Eisenhower was the Commander of the Allied forces in Europe during World War II. He oversaw the D-Day invasion and was later elected President of the United States in 1952.

After graduating from the army's Command and General Staff School in 1926, Eisenhower served as the legendary General Douglas MacArthur’s aide in the Philippines. He returned to the United States in 1939 and became Chief of Staff of the Third Army.

Eisenhower became chief of the War Plans Division of the U.S. Army General Staff at the onset of World War II in 1941.

In 1942 he became Supreme Commander of the Allied Forces in May of 1942.

On June 6, 1944(D-Day) Allied forces successfully invaded Normandy under Eisenhower’s command. Later that year he was promoted to Five Star General.

After Germany’s unconditional surrender in 1945,Eisenhower was made military governor of the U.S. Occupied Zone. Following his return home, he was made U.S. Army Chief of Staff.

In 1950, Eisenhower accepted an offer from President Truman to command NATO (North Atlantic Treaty Organization).

Although he had never previously expressed an interest in politics, Eisenhower ran for President as the Republican Party candidate in 1952 and won by a wide margin. He was re- elected in 1956.

After his initial election, Eisenhower effectively campaigned for an armistice to end the Korean War.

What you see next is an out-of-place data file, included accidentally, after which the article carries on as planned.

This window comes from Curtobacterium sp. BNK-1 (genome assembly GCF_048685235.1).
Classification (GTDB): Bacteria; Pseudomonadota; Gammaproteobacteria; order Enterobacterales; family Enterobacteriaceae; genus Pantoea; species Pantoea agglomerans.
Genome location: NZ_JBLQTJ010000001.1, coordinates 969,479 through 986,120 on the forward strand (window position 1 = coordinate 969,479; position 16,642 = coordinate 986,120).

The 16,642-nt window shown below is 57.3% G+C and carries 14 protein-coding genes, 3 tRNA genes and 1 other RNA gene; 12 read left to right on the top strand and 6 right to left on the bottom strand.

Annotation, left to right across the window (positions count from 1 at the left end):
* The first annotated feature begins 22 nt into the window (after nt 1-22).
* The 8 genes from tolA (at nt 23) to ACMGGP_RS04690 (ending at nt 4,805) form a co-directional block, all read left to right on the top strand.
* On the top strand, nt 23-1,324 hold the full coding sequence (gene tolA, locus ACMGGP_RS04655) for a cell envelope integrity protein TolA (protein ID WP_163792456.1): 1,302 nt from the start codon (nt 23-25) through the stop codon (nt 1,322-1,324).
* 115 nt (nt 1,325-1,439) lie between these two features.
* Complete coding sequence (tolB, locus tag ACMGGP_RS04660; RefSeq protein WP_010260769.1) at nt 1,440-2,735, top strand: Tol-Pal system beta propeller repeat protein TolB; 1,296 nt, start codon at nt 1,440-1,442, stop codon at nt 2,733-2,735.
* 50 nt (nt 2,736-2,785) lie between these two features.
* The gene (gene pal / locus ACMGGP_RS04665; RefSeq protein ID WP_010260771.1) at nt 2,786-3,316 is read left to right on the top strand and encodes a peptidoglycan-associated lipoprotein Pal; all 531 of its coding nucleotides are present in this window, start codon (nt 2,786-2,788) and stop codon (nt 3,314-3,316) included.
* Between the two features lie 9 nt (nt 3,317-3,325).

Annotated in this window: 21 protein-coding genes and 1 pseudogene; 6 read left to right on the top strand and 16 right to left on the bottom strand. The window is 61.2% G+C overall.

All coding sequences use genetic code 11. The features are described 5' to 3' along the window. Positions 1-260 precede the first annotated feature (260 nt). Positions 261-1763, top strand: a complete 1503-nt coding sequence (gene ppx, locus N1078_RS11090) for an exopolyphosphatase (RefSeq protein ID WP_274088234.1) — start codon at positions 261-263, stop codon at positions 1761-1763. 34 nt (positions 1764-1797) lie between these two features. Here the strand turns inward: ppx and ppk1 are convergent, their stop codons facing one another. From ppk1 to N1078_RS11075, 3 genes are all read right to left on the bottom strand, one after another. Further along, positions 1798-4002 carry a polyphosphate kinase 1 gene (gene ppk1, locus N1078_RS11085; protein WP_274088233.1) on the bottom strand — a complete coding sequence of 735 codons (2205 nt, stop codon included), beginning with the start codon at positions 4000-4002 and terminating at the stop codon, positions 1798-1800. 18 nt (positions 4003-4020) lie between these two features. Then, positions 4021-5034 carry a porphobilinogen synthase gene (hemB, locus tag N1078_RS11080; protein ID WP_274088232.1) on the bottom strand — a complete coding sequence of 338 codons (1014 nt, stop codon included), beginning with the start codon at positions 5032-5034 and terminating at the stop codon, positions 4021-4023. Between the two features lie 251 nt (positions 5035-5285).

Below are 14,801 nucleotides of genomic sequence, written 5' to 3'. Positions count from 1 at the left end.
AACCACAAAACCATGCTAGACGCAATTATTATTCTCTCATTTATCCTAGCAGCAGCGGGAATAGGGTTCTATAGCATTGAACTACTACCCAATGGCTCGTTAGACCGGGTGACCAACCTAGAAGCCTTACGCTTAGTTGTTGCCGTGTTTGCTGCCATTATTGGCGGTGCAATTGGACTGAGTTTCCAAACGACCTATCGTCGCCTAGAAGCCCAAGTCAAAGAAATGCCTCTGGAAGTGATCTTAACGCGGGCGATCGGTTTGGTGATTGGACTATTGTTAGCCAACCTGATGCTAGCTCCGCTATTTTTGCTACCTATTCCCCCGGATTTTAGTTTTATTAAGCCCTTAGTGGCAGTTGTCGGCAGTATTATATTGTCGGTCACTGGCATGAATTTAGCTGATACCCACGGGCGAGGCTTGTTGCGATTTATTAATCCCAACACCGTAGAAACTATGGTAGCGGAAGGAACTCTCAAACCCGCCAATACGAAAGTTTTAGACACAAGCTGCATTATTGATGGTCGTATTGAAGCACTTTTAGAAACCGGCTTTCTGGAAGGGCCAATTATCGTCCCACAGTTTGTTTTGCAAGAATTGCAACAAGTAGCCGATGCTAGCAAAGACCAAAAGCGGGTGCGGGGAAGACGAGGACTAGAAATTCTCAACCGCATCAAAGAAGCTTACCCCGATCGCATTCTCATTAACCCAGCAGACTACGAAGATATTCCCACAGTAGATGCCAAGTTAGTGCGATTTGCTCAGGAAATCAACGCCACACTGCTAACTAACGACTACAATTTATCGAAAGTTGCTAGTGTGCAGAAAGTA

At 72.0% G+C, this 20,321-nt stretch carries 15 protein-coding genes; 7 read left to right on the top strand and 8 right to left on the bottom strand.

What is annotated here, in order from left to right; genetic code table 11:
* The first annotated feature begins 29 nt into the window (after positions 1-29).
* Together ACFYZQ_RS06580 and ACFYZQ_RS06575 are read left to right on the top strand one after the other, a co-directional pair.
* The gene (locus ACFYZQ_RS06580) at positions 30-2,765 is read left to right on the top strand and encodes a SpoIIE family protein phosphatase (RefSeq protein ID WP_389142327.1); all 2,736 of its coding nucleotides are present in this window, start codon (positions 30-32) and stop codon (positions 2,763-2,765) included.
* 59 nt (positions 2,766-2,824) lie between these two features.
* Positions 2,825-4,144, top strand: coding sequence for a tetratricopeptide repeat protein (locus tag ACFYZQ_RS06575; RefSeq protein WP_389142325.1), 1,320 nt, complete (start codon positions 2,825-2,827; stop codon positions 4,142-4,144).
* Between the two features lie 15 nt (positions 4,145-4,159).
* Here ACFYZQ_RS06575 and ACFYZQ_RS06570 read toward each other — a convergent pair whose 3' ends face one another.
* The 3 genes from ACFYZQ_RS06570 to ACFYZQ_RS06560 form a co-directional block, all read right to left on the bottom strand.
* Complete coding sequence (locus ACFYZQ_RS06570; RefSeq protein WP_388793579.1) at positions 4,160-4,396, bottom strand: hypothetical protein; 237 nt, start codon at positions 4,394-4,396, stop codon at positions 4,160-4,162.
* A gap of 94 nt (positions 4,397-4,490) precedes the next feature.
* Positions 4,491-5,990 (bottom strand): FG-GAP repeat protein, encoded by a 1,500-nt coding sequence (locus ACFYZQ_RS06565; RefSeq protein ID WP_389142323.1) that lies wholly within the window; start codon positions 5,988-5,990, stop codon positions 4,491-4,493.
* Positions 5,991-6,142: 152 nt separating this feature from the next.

Eisenhower strongly supported the Civil Rights Movement. He signed laws that enforced desegregation in schools, and in 1960 made resistance to desegregation a federal offense.

Andrew Jackson

With a long standing reputation as a war hero, Jackson was a veteran of the American Revolution and the War of 1812. During his political career, he was named the first provincial Governor of Florida and served as the seventh President of the United States.

At thirteen years old, Jackson joined a local militia as a courier during the American Revolution. He and his brother were captured by the British in 1779. Both brothers contracted smallpox while in captivity. Robert Jackson died soon after their release.

Andrew’s mother died of cholera later in 1779. At fourteen years old, he was an orphan. He would go on to be raised by his uncles in North Carolina.

Jackson became a lawyer in 1787. In 1796, Jackson was a member of the convention that established the Tennessee Constitution and was elected Tennessee's first representative in the U.S. House of Representatives. The following year he was elected to the Senate. He resigned a year later and was elected judge of Tennessee’s superior court.

In 1812, he was later chosen to head the state militia, when war again broke out with Great Britain.

His leadership during the war earned him the reputation of a national war hero.

While acting as Commander of the Army’s Southern Forces, Jackson captured Spanish posts at St. Marks and Pensacola. Florida would become part of the United States a few years later in 1821.

By 1824 Jackson’s popularity had earned him a Presidential nomination as well as a seat in the Senate. Entangled in a five way race when no candidate received a majority of electoral votes, Jackson lost to John Quincey Adams when the election was left up to the House of

Representatives. Many of Jackson’s supporters criticized this move as “corrupt.” Jackson would resign from the Senate soon after.

In 1828, Jackson was elected as the seventh Presidentof the United States. His supporters and opponents would form two emerging political parties, the Democratic Party and the Whig Party.His presidency came at a pivotal moment in American history.